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Jakarta Post

‘Barongsai’ performance in diverse Malang

Thu, February 7, 2019   /   02:48 pm
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    Handoko Prayogo (in black suit) trains children in the basic moves of the barongsai (lion dance) and the Leang Leong dragon dance at the Eng An Kiong Chinese temple in Malang, East Java, on Jan. 19. JP/Aman Rochman

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    Two boys practice getting over the wooden hurdles at the temple to avoid possible injuries. JP/Aman Rochman

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    A young man practices in front of the mirror to coordinate the moves of the eyes and ears of the lion mask. JP/Aman Rochman

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    A boy is lifted during a barongsai training session. JP/Aman Rochman

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    Lusi Hernalisa poses with her 11-year-old son Chalvine before the latter starts training at the temple. JP/Aman Rochman

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    Married members often take their toddlers to watch the practice. JP/Aman Rochman

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    Adult members practice hopping over the hurdles during training. JP/Aman Rochman

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    The Garuda Pancasila national logo is printed on the uniforms. JP/Aman Rochman

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    Members pose for a photo shoot after training. JP/Aman Rochman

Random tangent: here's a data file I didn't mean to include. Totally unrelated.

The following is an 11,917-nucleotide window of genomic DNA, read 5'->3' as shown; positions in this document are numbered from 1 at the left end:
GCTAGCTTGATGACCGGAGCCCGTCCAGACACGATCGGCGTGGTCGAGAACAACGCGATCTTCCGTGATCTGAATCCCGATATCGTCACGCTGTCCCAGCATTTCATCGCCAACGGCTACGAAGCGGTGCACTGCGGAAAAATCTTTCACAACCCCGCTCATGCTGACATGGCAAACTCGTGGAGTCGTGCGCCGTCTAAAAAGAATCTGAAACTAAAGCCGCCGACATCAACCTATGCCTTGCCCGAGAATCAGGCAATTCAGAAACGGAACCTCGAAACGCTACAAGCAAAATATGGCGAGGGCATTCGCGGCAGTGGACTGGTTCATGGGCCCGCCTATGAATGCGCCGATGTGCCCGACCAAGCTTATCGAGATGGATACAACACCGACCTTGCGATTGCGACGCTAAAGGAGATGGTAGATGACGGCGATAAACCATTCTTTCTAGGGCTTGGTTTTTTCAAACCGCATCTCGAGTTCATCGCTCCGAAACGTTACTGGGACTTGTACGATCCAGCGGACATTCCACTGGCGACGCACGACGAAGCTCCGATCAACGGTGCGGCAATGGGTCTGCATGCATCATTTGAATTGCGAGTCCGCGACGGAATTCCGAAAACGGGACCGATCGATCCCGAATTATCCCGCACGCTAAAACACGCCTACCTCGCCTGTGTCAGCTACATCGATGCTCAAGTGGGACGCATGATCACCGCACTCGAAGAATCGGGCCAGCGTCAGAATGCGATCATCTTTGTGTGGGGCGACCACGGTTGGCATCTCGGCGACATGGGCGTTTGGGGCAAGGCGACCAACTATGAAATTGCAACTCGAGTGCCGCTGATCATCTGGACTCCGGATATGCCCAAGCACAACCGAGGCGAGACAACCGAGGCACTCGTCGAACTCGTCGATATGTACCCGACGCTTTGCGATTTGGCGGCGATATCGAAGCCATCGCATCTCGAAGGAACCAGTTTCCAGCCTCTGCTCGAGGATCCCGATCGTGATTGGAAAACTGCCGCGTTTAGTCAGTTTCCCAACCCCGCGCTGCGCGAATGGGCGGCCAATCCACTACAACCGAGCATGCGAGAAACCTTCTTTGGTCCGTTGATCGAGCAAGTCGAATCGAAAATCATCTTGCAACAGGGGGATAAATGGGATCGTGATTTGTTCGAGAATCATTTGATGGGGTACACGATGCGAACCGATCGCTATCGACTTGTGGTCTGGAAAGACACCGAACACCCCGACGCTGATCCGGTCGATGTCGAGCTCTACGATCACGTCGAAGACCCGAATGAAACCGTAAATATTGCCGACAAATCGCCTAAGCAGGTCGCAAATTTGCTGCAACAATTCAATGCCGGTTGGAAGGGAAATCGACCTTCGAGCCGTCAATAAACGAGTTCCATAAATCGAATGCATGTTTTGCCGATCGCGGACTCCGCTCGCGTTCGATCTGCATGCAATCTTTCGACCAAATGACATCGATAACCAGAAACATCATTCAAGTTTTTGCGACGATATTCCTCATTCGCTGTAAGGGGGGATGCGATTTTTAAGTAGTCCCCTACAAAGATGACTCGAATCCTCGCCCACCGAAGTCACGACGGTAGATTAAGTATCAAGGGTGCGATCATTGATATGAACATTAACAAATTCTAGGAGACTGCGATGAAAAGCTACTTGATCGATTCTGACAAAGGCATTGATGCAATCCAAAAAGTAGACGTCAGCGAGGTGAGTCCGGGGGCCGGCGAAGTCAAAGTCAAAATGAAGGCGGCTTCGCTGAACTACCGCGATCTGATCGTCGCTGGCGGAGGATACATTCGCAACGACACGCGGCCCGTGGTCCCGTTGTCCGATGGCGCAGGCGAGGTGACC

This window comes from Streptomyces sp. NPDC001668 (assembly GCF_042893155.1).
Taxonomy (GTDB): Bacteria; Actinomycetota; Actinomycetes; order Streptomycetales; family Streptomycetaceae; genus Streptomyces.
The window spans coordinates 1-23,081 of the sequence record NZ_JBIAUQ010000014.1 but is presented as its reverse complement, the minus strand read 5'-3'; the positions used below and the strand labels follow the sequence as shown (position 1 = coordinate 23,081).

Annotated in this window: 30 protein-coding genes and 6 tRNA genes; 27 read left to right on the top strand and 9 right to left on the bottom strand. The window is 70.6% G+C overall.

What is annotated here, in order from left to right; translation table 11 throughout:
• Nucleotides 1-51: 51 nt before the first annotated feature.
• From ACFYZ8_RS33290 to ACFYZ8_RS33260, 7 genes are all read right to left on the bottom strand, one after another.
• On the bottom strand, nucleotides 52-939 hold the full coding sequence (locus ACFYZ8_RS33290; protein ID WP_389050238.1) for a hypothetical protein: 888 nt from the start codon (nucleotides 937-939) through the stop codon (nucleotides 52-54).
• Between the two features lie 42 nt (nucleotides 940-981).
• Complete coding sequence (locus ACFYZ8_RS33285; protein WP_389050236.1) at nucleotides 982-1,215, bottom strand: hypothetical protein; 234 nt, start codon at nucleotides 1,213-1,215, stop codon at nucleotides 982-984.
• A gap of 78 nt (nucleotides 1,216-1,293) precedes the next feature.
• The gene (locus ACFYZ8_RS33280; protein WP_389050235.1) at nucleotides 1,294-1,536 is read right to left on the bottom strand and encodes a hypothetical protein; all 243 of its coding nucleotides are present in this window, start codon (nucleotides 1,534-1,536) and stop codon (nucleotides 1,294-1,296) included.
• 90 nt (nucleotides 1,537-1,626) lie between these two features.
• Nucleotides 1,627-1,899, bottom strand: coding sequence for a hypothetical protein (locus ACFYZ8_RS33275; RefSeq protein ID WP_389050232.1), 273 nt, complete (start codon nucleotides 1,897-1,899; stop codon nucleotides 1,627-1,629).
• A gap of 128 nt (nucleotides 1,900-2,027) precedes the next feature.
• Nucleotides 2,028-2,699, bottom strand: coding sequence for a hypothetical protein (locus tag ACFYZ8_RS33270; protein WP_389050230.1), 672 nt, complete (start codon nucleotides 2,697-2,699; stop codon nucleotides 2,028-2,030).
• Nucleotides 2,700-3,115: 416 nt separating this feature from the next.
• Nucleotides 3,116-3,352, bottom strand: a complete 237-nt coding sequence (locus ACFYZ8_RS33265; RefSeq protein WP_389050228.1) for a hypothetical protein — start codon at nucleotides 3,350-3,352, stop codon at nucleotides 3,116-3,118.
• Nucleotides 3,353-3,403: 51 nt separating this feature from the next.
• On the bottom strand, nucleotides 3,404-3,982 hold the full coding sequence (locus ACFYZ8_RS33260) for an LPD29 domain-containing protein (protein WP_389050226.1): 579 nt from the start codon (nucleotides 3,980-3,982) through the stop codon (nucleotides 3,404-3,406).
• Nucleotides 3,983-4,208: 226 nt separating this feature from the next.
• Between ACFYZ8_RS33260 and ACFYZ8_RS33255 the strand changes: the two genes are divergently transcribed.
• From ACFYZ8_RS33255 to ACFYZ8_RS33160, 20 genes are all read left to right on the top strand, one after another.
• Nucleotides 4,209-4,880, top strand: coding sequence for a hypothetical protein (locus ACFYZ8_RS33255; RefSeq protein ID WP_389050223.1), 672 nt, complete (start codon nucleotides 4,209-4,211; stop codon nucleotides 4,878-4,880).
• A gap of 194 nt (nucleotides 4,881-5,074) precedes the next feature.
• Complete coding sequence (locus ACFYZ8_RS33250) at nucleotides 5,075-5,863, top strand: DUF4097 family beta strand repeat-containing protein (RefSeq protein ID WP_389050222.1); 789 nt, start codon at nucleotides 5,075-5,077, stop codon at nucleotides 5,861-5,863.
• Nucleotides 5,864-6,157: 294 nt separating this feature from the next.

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    The barongsai performance at the Eng An Kiong Chinese temple, is watched by an eager crowd. JP/Aman Rochman

Aman Rochman

The rhythm of drums and cymbals were heard at the Eng An Kiong Chinese temple on Jl. Martadinata, Malang, East Java, on Jan. 26.

Dozens of teenagers wearing red shirts ran around the building. Meanwhile, the adults were zigzagging following the rhythm. They were practicing the barongsai (lion dance) at the temple, which was built in 1825. The temple’s barongsai troupe was established on Feb. 25, 2000, with around 90 members today.

 Head of the troupe Handoko Prayogo, 35, said most members were of Chinese descent. However, the members are from different ethnic groups and different religions.
“Currently, there are only 25 active members. Some of the members have dropped out because of work or to move to another city,” said Handoko.

In the span of 19 years since it was established, a few members have become close, even fallen in love and married.

“I have been inactive since 2014. During the Old Order and the Reform Era, Chinese-Indonesians always joined barongsai troupes. After 2000, more non-Chinese people wanted to join us. Anyone can join and learn about the lion dance. It’s free of charge. If we get paid for our performances, 30 percent of the money will go to our petty cash while the rest will be divided among all performing members,” said Brilian, a 35-year-old Chinese-Indonesian, who is a Catholic.

Bangkit Setia – a 24-year-old Muslim Javanese – married fellow member Vivi Rasti in 2015. “We did not have a special relationship at that time but many friends got us together and so we got married,” said Vivi, who has a 16- month-old son. Bangkit said he joined the troupe when he was in junior high school. “I thought it was cool, funny and challenging. I then tried to seek information on how to join and train for the lion dance. I had thought it was only for Chinese-Indonesians but apparently it’s for everyone,” he said.

Lusi Hernalisa, 38, said her 11-year-old son Chalvine wanted to join the barongsai troupe after watching their performance in the nearby shopping center. Knowing that the lion dance involved sporting movements and consisted of people from different religions and ethnic groups, she did not object.

Handoko said having only 25 active members was too few, especially during the Chinese New Year. “Due to the high demand, we often have to contact our colleagues from Kediri and Pasuruan [both in East Java]. We will continue developing the performance to attract more people to practice barongsai,” he said. [yan]